Austrian securities regulator calls for tighter contols over ICOs

July 02, 2018
Chris Wheal

Board members of Austria’s chief market regulator have proposed tighter regulations on cryptocurrencies – particularly on the oversight of initial coin offerings (ICOs).

Austrian regulators suggest new rules: Shutterstock

Klaus Kumpfmuller and Helmut Ettl, directors of the Financial Market Authority (FMA), suggested in an interview with Austrian paper Die Presse a number of measures for ICOs to help combat fraudulent activity.

Treat ICOs like securities

One of their main suggestions was to introduce measures to treat crypto token distributors like securities in the future, including a “threshold-dependent” prospectus requirement for ICOs, similar to the regulations governing capital raisings in equities markets.

Ettl was scornful that Austrian regulations which require institutions engaged in the activity of selling and purchasing foreign exchange to have a mini-bank licence, has no such equivalent rule for trading crytocurrencies.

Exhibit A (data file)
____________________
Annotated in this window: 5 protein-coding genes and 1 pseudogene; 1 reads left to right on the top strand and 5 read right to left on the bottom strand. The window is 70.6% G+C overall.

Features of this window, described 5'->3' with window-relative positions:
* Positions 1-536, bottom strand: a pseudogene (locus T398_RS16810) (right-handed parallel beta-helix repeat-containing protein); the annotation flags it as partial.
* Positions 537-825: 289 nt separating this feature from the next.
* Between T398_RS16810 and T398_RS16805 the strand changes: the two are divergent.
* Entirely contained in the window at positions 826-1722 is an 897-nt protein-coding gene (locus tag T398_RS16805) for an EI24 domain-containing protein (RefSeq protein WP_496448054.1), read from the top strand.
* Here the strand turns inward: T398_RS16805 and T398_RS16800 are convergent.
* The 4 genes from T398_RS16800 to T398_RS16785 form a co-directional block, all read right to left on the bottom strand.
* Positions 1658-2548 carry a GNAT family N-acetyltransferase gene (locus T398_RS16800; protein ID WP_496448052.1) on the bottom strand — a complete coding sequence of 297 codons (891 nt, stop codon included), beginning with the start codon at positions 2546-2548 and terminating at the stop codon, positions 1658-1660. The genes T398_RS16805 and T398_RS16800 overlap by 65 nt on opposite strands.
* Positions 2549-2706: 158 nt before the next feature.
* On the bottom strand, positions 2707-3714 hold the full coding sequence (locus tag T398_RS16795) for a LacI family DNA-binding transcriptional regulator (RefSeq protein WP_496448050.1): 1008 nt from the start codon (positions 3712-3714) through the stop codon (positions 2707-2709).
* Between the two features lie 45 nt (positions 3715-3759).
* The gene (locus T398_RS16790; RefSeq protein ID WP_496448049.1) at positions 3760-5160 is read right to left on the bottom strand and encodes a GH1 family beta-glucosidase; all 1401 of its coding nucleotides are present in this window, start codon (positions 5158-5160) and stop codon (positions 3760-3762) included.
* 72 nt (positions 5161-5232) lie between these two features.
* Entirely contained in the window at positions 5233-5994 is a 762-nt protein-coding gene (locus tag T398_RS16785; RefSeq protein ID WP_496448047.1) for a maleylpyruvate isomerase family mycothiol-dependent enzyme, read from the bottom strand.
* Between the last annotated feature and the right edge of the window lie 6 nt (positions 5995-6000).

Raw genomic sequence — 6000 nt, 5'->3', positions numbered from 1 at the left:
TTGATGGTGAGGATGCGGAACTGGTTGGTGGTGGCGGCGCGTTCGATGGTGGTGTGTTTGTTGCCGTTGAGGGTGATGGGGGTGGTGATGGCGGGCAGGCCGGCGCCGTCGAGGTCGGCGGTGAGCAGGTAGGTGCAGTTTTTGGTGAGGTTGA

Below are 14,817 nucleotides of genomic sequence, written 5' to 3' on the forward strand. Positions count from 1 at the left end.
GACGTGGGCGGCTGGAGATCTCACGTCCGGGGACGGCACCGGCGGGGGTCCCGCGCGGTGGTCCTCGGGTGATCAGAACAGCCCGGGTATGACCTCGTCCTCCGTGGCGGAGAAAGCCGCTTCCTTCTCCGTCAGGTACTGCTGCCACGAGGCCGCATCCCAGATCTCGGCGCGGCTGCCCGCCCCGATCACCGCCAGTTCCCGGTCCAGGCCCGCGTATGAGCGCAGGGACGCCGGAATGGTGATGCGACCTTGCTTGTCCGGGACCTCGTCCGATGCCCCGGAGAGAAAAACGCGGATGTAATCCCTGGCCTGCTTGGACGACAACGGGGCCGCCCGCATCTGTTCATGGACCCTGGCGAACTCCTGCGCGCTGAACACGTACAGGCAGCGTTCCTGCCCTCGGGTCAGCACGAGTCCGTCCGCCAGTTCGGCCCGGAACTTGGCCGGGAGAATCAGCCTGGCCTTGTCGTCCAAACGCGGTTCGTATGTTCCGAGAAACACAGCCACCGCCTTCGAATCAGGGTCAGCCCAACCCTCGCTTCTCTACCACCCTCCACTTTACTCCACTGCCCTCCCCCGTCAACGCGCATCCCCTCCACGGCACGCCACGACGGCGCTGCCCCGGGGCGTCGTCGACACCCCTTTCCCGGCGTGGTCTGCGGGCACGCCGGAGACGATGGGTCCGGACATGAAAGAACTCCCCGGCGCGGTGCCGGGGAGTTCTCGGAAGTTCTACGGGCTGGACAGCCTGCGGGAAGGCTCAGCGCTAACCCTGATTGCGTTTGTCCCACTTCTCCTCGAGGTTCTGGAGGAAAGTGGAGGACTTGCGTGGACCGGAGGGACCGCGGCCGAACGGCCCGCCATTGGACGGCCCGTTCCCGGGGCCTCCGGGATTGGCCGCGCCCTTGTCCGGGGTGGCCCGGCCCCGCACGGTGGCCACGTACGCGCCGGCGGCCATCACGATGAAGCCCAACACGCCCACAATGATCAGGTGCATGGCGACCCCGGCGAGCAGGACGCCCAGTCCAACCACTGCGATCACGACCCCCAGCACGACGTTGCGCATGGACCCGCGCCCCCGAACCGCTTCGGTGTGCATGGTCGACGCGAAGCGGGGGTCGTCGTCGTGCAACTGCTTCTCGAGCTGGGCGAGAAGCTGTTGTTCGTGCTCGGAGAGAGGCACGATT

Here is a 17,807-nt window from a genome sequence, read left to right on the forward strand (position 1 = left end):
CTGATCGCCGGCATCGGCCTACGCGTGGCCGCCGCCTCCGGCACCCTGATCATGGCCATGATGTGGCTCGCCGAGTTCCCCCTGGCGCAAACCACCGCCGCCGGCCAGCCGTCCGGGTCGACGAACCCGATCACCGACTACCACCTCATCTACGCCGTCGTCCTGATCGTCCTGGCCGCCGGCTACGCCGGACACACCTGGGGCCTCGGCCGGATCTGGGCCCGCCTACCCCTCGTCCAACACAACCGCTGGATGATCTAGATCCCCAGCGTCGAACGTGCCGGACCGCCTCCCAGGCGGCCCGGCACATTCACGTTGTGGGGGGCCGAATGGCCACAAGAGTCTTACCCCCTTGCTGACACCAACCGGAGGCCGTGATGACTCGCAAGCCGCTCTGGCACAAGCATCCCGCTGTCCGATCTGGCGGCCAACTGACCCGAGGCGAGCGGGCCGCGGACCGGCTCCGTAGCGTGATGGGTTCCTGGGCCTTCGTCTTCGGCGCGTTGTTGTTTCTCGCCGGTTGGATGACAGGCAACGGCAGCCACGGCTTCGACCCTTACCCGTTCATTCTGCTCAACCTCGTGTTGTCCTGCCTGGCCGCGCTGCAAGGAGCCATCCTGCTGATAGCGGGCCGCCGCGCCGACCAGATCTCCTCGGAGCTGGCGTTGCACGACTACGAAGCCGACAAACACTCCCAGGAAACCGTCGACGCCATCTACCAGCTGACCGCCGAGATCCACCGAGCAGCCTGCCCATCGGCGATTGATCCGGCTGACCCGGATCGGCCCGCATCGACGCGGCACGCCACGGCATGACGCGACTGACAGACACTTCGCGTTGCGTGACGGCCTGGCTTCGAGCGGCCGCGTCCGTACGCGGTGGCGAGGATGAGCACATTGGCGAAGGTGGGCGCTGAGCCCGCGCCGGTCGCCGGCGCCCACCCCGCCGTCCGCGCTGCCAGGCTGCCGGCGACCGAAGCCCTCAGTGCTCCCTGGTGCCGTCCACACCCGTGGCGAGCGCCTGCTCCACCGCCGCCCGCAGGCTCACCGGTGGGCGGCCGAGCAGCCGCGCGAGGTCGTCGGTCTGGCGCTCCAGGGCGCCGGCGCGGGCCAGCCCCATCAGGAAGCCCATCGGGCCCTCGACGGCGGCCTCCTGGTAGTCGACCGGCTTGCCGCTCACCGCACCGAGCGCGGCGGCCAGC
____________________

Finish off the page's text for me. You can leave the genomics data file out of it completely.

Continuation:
In 2017, the FMA submitted to the public prosecutor around 30 cases in which it suspected legal violations regarding the use of cryptocurrencies and the launch of ICOs.

Cryptos regulated under commodities rules

In February, Austrian regulators said they were considering using existing rules that govern the trading of commodities as a model for new cryptocurrency regulations.

Like many global efforts to bring greater scrutiny to the cryptocurrency market, Austria has outlined measures that would require exchanges to more closely monitor the activities of their customers – including an obligation to disclose trades of €10,000 or above.

“Cryptocurrencies are significantly gaining importance in the fight against money laundering and terrorism financing: we need more trust and security,” said finance minister Hartwig Loger.

The finance ministry and the FMA have not enjoyed the most genial of relationships in recent months, according to Die Presse, which says Loger is calling for “more regulatory responsibility at the ministerial level” and wants to strip the regulator of some of its authority.

Post written by Chris Wheal
Chris Wheal is editor of OpenLedger's news and features service. An award-wining business journalists himself, he runs a team of freelance journalists from across the UK and north America.

Related News

OL DEX is closing all activities April 25, 2020
USDT (ERC-20) Gateway Enabled April 17, 2020